FDC President Preaches Humanity as Country Struggles with COVID19 Crisis

Posted: 2020-03-23T10:02:03Z Read: 1,028 times
FDC President Preaches Humanity as Country Struggles with COVID19 Crisis

The opposition Forum for Democratic Change, FDC party President Patrick Oboi Amuriat has asked Ugandan businessmen and women to avoid the practice of hoarding commodities.

While addressing the weekly party press conference at Najjanankumbi this morning, Amuriat said business people should be considerate to the population.
“We notice that some business people have gone into the practice of hoarding and are causing a temporary scarcity that could reach crisis level. Our call as FDC is for this practice to be halted and to ask kindly that they desist from the practice of hoarding commodities” Amuriat said.

He further urged Ugandans to avoid any expenditure on none-essential commodities, arguing that this is not a time to be lavish, but a time to reflect the kind of situation the country is to face in a few months after the pandemic has been pushed back.

Currently, the food prices already skyrocketed and the problem is expected to persist until after the 32 days announced by the president.

“We also would like to appeal to the African spirit of sharing to be exhibited at this time. Where you have got more than you require, please support your neighbor and those in need. Because it’s then that we will be seen as a nation, as a people that thinks about one another. We are calling on institutions to relax certain conditions especially banks” he added.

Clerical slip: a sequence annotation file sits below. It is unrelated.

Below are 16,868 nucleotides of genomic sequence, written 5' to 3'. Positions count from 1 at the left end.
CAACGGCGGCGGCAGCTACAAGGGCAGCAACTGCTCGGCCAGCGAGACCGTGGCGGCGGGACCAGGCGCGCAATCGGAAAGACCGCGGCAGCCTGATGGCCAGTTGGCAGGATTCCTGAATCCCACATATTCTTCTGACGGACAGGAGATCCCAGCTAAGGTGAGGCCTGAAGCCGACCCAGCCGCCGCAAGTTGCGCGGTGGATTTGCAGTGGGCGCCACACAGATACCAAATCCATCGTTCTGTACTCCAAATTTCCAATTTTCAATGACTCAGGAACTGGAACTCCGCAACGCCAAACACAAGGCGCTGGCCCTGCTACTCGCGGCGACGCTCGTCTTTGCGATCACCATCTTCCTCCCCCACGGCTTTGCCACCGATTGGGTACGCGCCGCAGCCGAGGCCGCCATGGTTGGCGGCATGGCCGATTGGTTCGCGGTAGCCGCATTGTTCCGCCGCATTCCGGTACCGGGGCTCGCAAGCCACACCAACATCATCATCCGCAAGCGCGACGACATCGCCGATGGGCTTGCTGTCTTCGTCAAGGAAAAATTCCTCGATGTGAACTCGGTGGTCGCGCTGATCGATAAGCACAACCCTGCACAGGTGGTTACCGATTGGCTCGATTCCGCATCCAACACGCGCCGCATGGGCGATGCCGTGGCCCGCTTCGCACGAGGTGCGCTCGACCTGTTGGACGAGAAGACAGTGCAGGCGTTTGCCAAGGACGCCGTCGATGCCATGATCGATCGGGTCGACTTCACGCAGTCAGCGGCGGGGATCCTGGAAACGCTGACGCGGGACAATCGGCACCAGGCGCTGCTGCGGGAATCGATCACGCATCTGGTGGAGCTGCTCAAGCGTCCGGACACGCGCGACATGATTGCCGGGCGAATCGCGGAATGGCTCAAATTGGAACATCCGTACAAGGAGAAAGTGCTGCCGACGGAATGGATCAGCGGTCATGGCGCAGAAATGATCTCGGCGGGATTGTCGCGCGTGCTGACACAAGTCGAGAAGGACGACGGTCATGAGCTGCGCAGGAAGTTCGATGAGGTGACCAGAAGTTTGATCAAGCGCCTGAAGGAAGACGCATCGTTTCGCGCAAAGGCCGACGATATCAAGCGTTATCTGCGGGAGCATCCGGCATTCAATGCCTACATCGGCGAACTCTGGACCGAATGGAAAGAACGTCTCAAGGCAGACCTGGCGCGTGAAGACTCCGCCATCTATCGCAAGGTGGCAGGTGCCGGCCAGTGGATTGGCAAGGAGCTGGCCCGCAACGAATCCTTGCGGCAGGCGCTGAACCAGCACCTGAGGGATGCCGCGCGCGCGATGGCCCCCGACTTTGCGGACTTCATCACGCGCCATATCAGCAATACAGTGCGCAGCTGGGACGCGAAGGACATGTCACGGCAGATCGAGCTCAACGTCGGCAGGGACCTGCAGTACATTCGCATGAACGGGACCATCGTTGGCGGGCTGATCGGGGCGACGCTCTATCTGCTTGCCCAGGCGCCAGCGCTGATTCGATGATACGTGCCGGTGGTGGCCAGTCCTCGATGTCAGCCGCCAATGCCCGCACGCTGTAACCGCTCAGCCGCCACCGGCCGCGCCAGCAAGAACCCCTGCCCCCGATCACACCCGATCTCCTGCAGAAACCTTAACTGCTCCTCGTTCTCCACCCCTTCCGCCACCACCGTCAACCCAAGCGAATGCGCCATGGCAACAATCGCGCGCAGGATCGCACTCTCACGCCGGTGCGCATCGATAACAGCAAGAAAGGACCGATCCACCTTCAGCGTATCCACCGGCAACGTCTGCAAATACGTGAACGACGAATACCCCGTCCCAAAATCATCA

According to Amuriat, many people have taken loans, their commodities are stuck oversees and they cannot access them, yet banks would have the temptation to continue imposing an interest on loans. “I would like to call on the Banks Association of this country to relax the conditions on these loans, so that people do not go out of business” he prayed.

Amuriat called on employers not to fire employees wherever it’s possible. 

“I know that sometimes it’s easy to underrate what goes on in bars. The narrative in Uganda today is that bars are just for drunkards. But that is a whole industry that employs. People go drink, people are employed in that industry. One of the highest tax payers in this country are breweries, and therefore when the outlets where beer is sold are non-functional, it is going to affect production, while revenue collection from this area will slow down” he argues.